Leicester City overcame 5000/1 pre-season odds to win the 2015-16 Premier League title in one of the most remarkable achievements in the history of the beautiful game.
Having flirted with relegation for most of the last season but somehow remarkably finishing 14th in the previous season, the Foxes were one of the favorites to finish in the bottom three at the end of the current campaign. In an age where hundreds of millions of dollars are spent on acquiring unproven transcontinental starlets, Leicester City barely spent anything and yet overcame the odds to script one of the most enduring football fairy tales of all time.
As remarkable as Leicester’s underdog story is, the history of the beautiful game is awash with tales of outlandish feats occurring all over the world. Here are five of the most inspiring football underdog stories you have never heard of.
Hellas Verona win Serie A (1984-85)
Hellas Verona became the first club this season to get relegated across Europe’s top 5 leagues (Spain, Italy, Germany, England, France). After going on a winless streak of 22 matches in Serie A, Hellas Verona finally managed to win their first match of the season against Atalanta in early February.
21 years ago, however, things were slightly differently for the club based in the north east of Italy. In the era of Diego Maradona (Napoli), Michel Platini (Juventus), Karl-Heinz Rummenigge (Inter Milan), Zico (Udinese) and Franco Baresi (AC Milan), the little known club present in the Italian province of Veneto went on to lift the Scudetto in one of the most astonishing sporting achievements in the history of world football.
Manager Osvaldo Bagnoli’s astute deployment of the catenaccio system proved to be the undoing of Italy’s dominant clubs that season. The miracle of the 1984-85 Serie A season will never be forgotten by the folks residing in that sleepy little town in northern Italy.
Ipswich Town win the English League (1961-62)
In 1955, Ipswich Town were relegated to the English Third Division (South) under manager Scott Duncan. Alf Ramsey took over the reigns at the south-eastern club in the summer. In 1957, Ipswich secured promotion into the second division courtesy of Ramsey’s tactical astuteness and the performances of winger Jimmy Leadbetter.
At the end of the 1960-61 season, Ipswich Town became the champions of the second division and secured their place in the English top flight for the first time in decades. A year later, Ramsey and his men went on to win the English league in one of the most unexpected title triumphs in the history of English football.
Alf Ramsey would later go on to become the manager of the England national team that lifted the World Cup in 1966.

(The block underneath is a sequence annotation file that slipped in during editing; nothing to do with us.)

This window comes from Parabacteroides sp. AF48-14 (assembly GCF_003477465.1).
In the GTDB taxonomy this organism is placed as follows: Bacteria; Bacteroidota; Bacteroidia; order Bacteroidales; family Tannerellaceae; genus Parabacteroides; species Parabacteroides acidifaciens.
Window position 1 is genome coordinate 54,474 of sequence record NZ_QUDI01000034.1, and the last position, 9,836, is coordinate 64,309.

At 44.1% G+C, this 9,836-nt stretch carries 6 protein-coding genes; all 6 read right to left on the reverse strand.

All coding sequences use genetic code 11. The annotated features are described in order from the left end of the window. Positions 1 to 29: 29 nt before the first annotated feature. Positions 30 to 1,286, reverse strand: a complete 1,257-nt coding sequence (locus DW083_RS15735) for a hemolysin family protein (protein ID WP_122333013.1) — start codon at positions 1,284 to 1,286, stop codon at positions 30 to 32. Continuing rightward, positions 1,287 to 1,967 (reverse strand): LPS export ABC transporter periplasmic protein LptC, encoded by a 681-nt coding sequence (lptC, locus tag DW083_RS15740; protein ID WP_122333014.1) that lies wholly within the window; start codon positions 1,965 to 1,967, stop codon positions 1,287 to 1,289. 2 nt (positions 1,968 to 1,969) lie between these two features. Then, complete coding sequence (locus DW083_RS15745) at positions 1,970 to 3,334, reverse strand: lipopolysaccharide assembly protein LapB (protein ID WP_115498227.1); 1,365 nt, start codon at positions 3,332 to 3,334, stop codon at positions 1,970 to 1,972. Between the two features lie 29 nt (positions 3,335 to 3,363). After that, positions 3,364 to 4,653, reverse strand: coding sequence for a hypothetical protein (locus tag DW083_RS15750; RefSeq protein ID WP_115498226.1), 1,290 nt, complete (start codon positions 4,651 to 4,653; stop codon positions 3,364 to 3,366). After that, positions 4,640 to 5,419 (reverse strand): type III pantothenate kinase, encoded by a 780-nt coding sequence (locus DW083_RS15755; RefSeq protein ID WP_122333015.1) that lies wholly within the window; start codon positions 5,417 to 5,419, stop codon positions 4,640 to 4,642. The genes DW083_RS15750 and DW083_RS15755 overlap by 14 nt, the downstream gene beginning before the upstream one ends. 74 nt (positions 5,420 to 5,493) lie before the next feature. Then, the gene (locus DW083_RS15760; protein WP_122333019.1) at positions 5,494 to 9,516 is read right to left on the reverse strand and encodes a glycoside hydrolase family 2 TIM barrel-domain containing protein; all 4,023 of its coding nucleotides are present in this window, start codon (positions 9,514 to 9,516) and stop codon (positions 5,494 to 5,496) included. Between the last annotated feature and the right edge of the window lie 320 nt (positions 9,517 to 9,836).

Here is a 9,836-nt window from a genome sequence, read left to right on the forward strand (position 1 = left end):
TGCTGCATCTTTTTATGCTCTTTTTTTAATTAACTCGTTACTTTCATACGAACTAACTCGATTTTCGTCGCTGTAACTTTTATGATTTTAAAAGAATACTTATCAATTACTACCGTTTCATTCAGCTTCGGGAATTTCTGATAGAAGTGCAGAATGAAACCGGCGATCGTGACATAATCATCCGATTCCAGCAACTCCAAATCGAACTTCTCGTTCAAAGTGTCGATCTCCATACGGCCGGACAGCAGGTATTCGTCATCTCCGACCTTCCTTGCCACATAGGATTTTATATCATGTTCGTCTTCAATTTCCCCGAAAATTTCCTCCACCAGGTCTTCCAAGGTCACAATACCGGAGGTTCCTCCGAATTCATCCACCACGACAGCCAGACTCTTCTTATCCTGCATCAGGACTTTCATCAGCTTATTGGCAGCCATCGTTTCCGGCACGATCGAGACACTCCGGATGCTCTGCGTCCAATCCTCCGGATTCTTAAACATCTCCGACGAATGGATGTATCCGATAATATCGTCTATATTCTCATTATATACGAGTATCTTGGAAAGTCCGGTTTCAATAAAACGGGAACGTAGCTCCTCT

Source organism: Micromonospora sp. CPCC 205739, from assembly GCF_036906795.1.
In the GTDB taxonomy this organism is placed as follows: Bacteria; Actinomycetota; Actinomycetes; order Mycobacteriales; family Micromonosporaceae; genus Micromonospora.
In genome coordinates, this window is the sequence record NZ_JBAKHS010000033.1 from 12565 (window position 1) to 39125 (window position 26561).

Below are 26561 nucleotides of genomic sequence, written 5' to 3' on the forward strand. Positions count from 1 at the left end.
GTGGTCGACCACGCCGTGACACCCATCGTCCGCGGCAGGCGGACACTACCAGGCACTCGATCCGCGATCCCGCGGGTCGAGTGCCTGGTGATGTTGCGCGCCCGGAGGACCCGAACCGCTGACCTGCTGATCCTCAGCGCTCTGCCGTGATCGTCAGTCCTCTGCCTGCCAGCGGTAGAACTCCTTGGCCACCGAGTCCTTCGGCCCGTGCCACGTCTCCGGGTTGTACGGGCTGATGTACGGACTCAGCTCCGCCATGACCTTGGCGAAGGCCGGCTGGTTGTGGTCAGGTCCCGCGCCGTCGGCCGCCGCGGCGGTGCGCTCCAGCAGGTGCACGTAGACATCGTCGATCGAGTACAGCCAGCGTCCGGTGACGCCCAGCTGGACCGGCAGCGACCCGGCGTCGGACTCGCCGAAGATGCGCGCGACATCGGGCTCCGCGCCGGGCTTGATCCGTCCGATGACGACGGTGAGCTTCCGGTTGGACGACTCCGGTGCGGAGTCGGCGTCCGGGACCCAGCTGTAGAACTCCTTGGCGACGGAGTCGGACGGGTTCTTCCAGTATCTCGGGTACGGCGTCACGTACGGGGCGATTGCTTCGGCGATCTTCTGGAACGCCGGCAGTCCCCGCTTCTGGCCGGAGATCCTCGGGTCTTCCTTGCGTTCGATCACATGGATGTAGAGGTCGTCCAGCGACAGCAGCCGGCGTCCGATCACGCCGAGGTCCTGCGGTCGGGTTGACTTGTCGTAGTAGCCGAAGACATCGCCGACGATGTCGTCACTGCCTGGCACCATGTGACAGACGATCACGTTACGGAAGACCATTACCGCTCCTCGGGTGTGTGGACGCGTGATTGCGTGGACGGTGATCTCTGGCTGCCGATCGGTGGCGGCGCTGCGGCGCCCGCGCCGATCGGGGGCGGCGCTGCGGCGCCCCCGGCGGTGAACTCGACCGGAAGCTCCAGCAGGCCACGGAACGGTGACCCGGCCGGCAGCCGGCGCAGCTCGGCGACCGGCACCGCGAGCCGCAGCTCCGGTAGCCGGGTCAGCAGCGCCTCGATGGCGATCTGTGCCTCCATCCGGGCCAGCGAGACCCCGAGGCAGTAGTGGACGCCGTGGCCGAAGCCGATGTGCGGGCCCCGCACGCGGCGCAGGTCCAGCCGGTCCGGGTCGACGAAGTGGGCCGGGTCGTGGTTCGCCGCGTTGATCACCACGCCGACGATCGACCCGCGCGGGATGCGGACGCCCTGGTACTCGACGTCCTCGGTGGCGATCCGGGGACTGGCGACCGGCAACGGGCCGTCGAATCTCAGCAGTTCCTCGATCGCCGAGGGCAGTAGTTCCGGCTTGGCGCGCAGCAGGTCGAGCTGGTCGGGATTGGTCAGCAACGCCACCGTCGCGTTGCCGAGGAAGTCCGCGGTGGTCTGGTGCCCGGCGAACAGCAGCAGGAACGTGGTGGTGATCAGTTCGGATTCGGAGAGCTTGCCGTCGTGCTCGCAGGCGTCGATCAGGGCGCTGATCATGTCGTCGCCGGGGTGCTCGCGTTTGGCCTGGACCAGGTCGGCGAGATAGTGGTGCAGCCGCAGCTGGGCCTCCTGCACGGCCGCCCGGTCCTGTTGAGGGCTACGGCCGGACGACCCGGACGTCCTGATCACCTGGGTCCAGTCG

Montpellier win the French title (2011-12)
Prior to the 2011-12 season, little known French club Montpellier spent five of the previous eight seasons in the country’s second division. A string of positive results at the end of the 2010-11 campaign had seen Montpellier escape relegation and finish 14th in the French Ligue 1.
On the other hand, capital club Paris Saint-Germain had just been taken over by Qatari billionaire Nasser al-Khelaifi, who spent a record €86.4 million on transfers during the summer. With defending champions Lille faltering and French powerhouses Lyon and Marseille undergoing a transitional phase, it was considered a mere formality for PSG to win the French title.
However, the unthinkable happened. Unfancied Montpellier, under manager René Girard, went on to win the French Ligue 1 title by defeating Auxerre 2-1 in the final match of the season. Olivier Giroud, with 21 goals and 9 assists in the season, spearheaded Montpellier’s campaign and finished as the league’s top scorer.
Kaiserslautern win the Bundesliga (1997-98)
At the end of the 1995-96 season, German club 1. FC Kaiserslautern got relegated after finishing third from bottom in the Bundesliga. At the same time, Bayern Munich manager Otto Rehhagel was sacked by the club after finishing second in the league table behind arch rivals Borussia Dortmund. Rehhagel, who was appointed the manager of Kaiserslautern immediately afterwards, led the Rhineland club back to the top flight after winning the Bundesliga second division title.
With players such as Michael Schjønberg, Miroslav Kadlec, Pavel Kuka, Ciriaco Sforza and Andreas Brehme in their ranks, Kaiserslautern went on to defy the odds and script an unlikely Bundesliga triumph. The title victory was especially sweet for Rehhagel, who’s team managed to edge past his former employers and defending champions Bayern Munich by 2 points. Kaiserslautern’s historic Bundesliga win remains the only instance of a newly promoted club winning the league in their first season back in the German top flight.
Once Caldas win the Copa Libertadores (2003-04)
Once Caldas, a football club based in the Colombian municipality of Manizales, currently plies its trade in Colombia’s Categoría Primera A. Their 2004 Copa Libertadores (South American equivalent of the UEFA Champions League) triumph, is one of South American football’s greatest underdog stories.
Caldas entered the tournament as one of the weakest teams in the draw. However, wins against some of the region’s stellar clubs such as Barcelona (Ecuador), Santos (Brazil) and Sao Paolo (Brazil) saw the Colombian minnows register their place in the final of the tournament – against Argentinian giants Boca Juniors. After a goalless draw in the first leg at the La Bombanera, Caldas went on to beat Boca Juniors via a penalty shootout in the 2nd leg to win South American club football’s most coveted prize.